The next stage is to introduce training for those working with young males and influencing change with regard to attitudes and domestic violence.
Early intervention approaches to working with perpetrators contribute positively to protecting the public and minimising harm to potential victims.
The Halo Project, South Africa project will change lives and provide recover tools through community education programmes. Delivery by women, for women providing a platform for change influenced by victims and survivors of cultural harms. Let’s change the language and eliminate violence against women and girls, be part of the change, become a Halo Ambassador.
Halo Hope Programme – An innovation tool to empower women suffering from Forced Marriage, Honour Based Abuse, FGM and those at risk.
A unique 6-week community education programme has been piloted in the North East of England which reduces the risk of crisis intervention for victims who are at risk of and/or have experienced Forced Marriage, Honour Based Abuse and FGM.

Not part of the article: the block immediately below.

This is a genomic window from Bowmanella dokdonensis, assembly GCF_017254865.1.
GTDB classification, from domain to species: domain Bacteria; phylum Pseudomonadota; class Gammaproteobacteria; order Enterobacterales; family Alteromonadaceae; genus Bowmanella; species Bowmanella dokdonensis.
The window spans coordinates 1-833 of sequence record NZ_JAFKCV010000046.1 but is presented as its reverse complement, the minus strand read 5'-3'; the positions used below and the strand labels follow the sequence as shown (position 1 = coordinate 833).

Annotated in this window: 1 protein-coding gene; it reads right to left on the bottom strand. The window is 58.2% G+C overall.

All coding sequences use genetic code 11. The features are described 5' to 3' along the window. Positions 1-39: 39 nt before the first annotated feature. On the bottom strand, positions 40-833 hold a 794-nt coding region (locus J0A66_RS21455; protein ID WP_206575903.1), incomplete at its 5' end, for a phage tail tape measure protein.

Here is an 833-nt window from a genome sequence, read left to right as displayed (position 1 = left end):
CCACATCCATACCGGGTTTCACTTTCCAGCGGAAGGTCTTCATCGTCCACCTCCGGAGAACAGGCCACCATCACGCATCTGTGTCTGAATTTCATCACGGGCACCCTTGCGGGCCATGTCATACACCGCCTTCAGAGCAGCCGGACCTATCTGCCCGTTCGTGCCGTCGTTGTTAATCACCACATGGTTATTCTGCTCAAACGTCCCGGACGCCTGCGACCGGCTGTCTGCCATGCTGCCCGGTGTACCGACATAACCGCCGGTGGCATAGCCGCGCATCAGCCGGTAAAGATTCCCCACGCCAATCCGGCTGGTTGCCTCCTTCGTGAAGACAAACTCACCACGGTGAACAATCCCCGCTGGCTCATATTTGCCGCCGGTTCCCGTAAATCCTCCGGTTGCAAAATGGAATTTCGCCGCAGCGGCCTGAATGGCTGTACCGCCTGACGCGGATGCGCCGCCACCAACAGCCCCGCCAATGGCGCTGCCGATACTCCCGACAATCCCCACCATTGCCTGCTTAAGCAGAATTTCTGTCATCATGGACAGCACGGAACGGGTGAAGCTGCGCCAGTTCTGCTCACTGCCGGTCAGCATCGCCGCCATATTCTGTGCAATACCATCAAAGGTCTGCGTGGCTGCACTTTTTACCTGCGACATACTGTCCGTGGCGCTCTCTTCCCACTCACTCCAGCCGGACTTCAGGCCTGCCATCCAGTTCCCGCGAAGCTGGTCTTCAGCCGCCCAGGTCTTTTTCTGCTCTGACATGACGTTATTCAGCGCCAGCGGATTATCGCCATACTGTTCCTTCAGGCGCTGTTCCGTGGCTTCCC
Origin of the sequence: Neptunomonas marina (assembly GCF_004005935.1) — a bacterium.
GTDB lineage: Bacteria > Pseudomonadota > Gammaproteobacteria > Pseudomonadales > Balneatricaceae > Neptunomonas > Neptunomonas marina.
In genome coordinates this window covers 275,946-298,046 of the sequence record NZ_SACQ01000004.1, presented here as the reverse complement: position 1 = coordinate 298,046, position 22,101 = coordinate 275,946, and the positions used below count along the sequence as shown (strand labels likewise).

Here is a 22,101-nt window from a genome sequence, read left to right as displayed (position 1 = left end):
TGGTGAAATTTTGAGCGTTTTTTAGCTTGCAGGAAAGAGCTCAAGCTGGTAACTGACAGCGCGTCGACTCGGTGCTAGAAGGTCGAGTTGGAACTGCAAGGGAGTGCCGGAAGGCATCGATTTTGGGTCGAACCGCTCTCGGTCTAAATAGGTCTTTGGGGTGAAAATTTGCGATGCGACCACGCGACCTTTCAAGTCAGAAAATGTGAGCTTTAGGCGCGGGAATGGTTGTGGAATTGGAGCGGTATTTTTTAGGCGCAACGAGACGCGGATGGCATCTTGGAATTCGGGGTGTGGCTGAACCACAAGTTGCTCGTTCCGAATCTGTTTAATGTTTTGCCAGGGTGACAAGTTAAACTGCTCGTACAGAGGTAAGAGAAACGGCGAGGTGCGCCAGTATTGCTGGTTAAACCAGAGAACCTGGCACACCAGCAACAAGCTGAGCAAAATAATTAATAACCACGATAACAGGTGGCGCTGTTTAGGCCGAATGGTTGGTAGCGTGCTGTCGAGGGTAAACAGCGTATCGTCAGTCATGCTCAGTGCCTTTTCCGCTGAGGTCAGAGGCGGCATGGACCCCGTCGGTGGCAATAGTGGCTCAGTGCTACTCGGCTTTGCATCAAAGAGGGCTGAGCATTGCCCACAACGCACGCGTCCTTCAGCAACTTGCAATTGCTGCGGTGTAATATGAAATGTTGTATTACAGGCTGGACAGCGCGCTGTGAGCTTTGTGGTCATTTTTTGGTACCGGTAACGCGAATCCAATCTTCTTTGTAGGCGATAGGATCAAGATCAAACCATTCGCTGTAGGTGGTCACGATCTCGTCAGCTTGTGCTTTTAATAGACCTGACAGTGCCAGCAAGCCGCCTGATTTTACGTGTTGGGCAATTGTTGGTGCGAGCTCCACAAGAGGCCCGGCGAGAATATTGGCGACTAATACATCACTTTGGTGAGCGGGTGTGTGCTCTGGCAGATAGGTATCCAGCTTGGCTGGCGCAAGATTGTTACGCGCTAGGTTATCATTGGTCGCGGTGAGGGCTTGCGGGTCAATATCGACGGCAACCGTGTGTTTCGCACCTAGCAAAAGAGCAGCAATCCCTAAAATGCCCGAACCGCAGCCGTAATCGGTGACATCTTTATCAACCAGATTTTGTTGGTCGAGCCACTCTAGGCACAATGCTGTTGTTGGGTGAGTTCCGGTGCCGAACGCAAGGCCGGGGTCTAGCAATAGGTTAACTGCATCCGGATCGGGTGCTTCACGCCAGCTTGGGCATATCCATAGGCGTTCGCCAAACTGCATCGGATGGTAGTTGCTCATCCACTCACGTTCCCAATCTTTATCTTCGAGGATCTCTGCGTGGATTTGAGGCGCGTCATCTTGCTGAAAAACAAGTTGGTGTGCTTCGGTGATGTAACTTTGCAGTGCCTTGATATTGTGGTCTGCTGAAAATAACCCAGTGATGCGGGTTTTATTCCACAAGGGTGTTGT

The Halo Hope Programme meets the gap in existing programmes for victims of abuse from specific communities. The six-week structured programme examines the types of cultural abuse women and girls encounter, it helps formulate coping strategies for those at risk so that they seek help at an earlier stage of intervention.
The course enables women to move on with their lives and consider safety options available to them. It provides coping strategies which allow them the opportunity to be listened to. It will enable women to gain knowledge and skills, which will help them to make informed choices so that they can protect themselves and their children.
The Halo Hope Programme is recommended by the Association of Police & Crime Commissioners and the Forced Marriage Unit in the UK. Graduates of the Halo Hope Programme have used this course as a stepping- stone to freedom, a corridor for reaching their potential.
Culturally informed by survivors and designed by a professional Health Psychologist, Exhale aims to teach self-help and wellbeing coping mechanisms to victims, specifically those who have physical and mental health issues resulting from the trauma they have endured.
Health results from course attendees show marked improvement in trauma recovery and in a shorter time-frame.
Is an 11-module Perpetrator programme, a cultural first in the UK and designed to be delivered to perpetrators of harms including HBV, FM and FGM. Developed with The Police and UK Ministry of Justice the modules cover topics including:
For further information please contact us
If you or someone you know is at risk of domestic abuse in South Afica and would like further information, advice and guidance please contact POWA :
Head Office: Berea, Johannesburg
Postal Address: PO Box 93416, Yeoville 2143 Johannesburg
Telephone: 011 642 4345 / 6
WhatsApp: 060 400 0669
Fax: 011 484 3195